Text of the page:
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Slugabed returns to the Activia Benz for another ilovesingles.club

 

 

I’ve said it before and I’ll say it again the Acitiva Benz’ ilovesingles.club series is one of the most consistent and forward thinking singles clubs around today. After forty plus releases they are showing no signs of faltering, in both quality and imagination. But what marks the ilovesingles.club out isn’t that they pick the best new and existing talent around, but that they don’t charge for these releases.

 

 

The most recent, and forty fifth release sees Activia Benz’ founder and benevolent dictator Greg Feldwick AKA Slugabed returns to the fold, since last year’s hhhowllll. Like hhhhowllll Fuck Station Zero is a slow burner that sounds like Feldwick just plucked the elements out of the ether. The beats are lethargic and lysergic, the bass flows like a lyrical babbling brook, gently caressing our ears as the cool water rushes over our feet.

 

It’s been four years since Feldwick’s debut album Time Team on Ninja Tune, so let’s hope that its follow up is still in the pipeline. But if Feldwick has retired from long players, let’s hope that he still keeps releasing gentle bangers like this to fill the void!

 

 

 

 

 

 

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Bedroom troubadour SWAIN brings a friend along for the ride on new single

 

 

OK, so let’s cut to the chase, SWAIN writes and records lo-fi bedsit pop. It’s so DIY you can hear his floorboards creek during the songs. To some these imperfections would be annoying and distracting, but they are as important as the music itself. So far this year he has released a trio of EP’s, the most recent All My Friends Are Vegan and Complain When I Eat People. As the title might suggest, his lyrics have a tongue in cheek vibe to them.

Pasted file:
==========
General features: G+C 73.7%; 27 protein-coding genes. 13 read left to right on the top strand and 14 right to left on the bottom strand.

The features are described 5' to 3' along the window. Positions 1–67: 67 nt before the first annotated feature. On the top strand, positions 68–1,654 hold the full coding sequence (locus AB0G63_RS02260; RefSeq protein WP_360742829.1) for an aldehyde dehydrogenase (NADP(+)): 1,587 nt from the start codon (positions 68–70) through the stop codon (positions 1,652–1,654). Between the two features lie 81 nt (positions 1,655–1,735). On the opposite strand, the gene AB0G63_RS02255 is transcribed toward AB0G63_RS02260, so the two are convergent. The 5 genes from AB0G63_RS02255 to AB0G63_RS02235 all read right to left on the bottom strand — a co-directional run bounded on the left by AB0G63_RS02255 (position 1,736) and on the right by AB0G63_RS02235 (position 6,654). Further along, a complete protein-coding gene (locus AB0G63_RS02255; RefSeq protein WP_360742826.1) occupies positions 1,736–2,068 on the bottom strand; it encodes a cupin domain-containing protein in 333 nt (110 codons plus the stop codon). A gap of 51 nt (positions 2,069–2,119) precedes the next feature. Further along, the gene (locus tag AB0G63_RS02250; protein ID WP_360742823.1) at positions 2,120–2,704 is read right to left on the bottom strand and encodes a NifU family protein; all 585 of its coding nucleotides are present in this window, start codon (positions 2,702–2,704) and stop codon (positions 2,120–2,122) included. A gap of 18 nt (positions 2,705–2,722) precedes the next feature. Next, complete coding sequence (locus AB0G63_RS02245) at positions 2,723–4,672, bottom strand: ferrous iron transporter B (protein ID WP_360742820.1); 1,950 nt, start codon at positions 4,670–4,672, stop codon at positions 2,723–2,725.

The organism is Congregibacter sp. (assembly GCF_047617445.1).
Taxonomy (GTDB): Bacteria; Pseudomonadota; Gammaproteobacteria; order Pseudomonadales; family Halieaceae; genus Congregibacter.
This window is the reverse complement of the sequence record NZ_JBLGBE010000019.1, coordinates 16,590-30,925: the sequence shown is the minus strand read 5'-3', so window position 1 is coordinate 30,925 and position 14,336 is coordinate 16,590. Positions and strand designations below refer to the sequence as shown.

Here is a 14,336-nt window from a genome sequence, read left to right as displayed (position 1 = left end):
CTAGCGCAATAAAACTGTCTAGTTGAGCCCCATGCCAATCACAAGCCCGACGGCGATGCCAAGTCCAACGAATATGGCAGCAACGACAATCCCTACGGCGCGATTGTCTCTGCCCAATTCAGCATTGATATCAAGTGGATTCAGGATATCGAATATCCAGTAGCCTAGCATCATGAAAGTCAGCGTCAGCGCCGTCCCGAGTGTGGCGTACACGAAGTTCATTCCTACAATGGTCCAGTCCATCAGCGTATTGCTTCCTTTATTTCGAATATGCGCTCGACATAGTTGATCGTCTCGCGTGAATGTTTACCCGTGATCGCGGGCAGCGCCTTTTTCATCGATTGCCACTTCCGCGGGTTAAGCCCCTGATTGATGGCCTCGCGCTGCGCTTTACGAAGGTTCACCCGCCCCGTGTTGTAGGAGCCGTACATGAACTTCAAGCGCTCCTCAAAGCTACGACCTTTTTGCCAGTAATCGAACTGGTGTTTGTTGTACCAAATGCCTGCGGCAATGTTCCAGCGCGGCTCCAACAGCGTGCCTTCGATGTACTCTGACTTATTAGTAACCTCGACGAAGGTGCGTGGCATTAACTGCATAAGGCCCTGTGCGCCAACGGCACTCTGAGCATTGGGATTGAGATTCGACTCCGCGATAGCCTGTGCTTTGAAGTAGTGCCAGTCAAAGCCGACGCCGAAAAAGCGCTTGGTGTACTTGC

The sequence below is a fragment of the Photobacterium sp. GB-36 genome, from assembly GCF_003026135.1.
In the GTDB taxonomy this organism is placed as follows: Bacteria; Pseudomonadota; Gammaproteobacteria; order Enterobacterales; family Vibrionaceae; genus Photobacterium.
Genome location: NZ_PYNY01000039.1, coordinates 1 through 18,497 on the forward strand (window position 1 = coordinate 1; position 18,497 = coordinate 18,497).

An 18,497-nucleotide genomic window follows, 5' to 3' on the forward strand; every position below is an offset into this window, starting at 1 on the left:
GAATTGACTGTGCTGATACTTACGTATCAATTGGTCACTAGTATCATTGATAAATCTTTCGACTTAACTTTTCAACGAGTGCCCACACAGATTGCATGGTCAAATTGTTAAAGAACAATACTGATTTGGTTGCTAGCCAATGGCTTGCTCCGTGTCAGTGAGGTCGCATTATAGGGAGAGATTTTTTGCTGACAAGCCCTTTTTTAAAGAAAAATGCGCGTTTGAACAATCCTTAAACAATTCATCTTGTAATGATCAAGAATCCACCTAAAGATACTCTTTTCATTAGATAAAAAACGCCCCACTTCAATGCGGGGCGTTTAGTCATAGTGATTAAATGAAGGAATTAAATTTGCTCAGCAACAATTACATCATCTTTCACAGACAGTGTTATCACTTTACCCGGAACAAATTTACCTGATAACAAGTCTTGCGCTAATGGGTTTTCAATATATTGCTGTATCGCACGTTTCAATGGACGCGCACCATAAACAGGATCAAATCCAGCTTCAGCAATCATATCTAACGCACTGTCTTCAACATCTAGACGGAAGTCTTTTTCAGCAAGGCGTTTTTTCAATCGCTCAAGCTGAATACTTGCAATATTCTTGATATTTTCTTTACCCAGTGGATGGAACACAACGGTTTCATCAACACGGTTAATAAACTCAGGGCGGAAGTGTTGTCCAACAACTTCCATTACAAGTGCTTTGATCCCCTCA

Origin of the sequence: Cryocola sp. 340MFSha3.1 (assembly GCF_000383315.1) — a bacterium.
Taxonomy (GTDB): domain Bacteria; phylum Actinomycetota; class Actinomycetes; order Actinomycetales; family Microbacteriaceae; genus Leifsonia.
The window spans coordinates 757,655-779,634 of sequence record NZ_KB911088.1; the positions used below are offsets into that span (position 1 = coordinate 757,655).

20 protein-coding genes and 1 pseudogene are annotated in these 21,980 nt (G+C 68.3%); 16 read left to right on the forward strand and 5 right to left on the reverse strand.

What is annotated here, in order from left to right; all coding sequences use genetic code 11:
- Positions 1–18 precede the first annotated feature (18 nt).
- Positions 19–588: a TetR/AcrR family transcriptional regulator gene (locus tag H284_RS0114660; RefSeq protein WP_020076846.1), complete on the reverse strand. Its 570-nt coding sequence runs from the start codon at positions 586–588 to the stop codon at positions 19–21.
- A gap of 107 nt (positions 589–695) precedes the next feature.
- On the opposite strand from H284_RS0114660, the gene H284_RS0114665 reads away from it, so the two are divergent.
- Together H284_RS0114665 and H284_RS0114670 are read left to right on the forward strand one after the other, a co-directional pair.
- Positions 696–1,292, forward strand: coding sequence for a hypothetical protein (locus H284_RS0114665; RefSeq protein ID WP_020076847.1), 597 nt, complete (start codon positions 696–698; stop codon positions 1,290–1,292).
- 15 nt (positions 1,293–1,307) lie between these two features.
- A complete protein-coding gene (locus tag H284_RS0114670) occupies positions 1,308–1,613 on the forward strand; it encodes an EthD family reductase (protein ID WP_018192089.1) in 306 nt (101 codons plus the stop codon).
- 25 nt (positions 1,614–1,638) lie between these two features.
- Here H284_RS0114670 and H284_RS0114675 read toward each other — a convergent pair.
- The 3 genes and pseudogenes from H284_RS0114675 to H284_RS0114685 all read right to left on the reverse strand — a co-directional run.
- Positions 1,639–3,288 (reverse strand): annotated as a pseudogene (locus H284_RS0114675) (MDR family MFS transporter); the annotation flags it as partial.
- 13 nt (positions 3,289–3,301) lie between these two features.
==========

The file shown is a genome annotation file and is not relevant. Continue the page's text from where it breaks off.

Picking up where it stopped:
Now he’s returned, a mere three days later with a new release, Psychic Sister. What marks this apart from his previous work is SWAIN is collaborating. His partner in crime is Natanjah Driscoll. Her vocals perfectly complements and contrasts the music equally. Opening with a stark bass string being plucked while Driscoll croons perfectly over it.

 

 

Very much like Caravaggio’s The Musicians, you feel like you are intruding on an intimate moment. You’ve opened the door the SWAIN and Natanjah are leaning in close by a microphone, dextrously using the guitar and their vocals to create something that is beautiful and daring. As you stand there like a lemon, you realise that your presence is now intricate to the recording and as you try and close the door quietly, it creaks and you are forever connected with the recording.

 

 

SWAIN’s brand of music isn’t for everyone, but his brazen talent and disdain for conventional recording techniques should be admired as much as his prolific release rate. I’m sure that by the time you finish reading this, he’ll have unveiled his latest opus upon an unsuspecting world. And this is what really matters more than field recordings and in-tune guitars!

 

 

 

 

 

 

 

 

 

 

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Oliver Wilde returns after an extended hiatus with new EP and threat of a new album too

 

 

It’s been two years since Bristol’s lo-fi psych downer pop troubadour Oliver Wilde released his last, and glorious, album Red Tide Opal in the Loose End Womb. In those fifty five minutes Wilde re-defined not only what an English guitar album could, but should be about. It sizzled with ideas, but most importantly it was back up with killer songs. Then he went quiet.

 

 

In the intervening years Wilde toured, wrote, recorded, but more worryingly was diagnosed with Cardiac Sarcoidosis. As he was finding out that his heart was scared, recording sessions were put on hold so he could make regular trips to hospital. Now these sessions has been completed and Long Hold Star An Infinite Abduction, a “long form EP”, and is set for release on his spiritual home Howling Owl Records.